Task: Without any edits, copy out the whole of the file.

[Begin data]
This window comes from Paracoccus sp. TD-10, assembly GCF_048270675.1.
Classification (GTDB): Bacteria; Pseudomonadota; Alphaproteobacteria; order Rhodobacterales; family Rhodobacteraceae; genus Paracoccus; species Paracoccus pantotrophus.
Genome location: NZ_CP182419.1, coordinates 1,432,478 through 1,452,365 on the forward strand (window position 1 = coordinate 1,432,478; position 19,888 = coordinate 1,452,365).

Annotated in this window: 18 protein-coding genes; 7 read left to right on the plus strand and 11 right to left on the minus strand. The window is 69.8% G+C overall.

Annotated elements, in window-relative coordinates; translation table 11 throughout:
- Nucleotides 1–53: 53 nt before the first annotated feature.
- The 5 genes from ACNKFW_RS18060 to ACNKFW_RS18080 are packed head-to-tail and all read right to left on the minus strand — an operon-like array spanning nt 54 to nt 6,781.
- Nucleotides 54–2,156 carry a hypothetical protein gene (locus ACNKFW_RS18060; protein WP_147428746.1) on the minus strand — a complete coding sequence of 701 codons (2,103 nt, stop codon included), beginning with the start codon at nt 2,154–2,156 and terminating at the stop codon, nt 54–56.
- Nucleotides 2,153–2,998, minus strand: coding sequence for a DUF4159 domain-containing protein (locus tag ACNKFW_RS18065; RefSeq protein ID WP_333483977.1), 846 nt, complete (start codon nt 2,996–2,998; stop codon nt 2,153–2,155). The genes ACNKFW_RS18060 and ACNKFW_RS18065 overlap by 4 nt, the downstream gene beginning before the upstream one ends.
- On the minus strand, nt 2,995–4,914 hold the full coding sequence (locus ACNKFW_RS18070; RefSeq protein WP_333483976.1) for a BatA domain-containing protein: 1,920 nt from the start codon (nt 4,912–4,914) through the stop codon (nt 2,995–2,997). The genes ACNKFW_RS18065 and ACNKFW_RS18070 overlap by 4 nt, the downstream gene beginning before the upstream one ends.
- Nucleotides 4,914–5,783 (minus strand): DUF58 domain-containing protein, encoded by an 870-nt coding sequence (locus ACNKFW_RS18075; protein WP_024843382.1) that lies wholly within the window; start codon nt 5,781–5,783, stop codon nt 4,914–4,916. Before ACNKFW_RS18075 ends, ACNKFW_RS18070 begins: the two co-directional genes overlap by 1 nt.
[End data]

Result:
This window comes from Paracoccus sp. TD-10, assembly GCF_048270675.1.
Classification (GTDB): Bacteria; Pseudomonadota; Alphaproteobacteria; order Rhodobacterales; family Rhodobacteraceae; genus Paracoccus; species Paracoccus pantotrophus.
Genome location: NZ_CP182419.1, coordinates 1,432,478 through 1,452,365 on the forward strand (window position 1 = coordinate 1,432,478; position 19,888 = coordinate 1,452,365).

Annotated in this window: 18 protein-coding genes; 7 read left to right on the plus strand and 11 right to left on the minus strand. The window is 69.8% G+C overall.

Annotated elements, in window-relative coordinates; translation table 11 throughout:
- Nucleotides 1–53: 53 nt before the first annotated feature.
- The 5 genes from ACNKFW_RS18060 to ACNKFW_RS18080 are packed head-to-tail and all read right to left on the minus strand — an operon-like array spanning nt 54 to nt 6,781.
- Nucleotides 54–2,156 carry a hypothetical protein gene (locus ACNKFW_RS18060; protein WP_147428746.1) on the minus strand — a complete coding sequence of 701 codons (2,103 nt, stop codon included), beginning with the start codon at nt 2,154–2,156 and terminating at the stop codon, nt 54–56.
- Nucleotides 2,153–2,998, minus strand: coding sequence for a DUF4159 domain-containing protein (locus tag ACNKFW_RS18065; RefSeq protein ID WP_333483977.1), 846 nt, complete (start codon nt 2,996–2,998; stop codon nt 2,153–2,155). The genes ACNKFW_RS18060 and ACNKFW_RS18065 overlap by 4 nt, the downstream gene beginning before the upstream one ends.
- On the minus strand, nt 2,995–4,914 hold the full coding sequence (locus ACNKFW_RS18070; RefSeq protein WP_333483976.1) for a BatA domain-containing protein: 1,920 nt from the start codon (nt 4,912–4,914) through the stop codon (nt 2,995–2,997). The genes ACNKFW_RS18065 and ACNKFW_RS18070 overlap by 4 nt, the downstream gene beginning before the upstream one ends.
- Nucleotides 4,914–5,783 (minus strand): DUF58 domain-containing protein, encoded by an 870-nt coding sequence (locus ACNKFW_RS18075; protein WP_024843382.1) that lies wholly within the window; start codon nt 5,781–5,783, stop codon nt 4,914–4,916. Before ACNKFW_RS18075 ends, ACNKFW_RS18070 begins: the two co-directional genes overlap by 1 nt.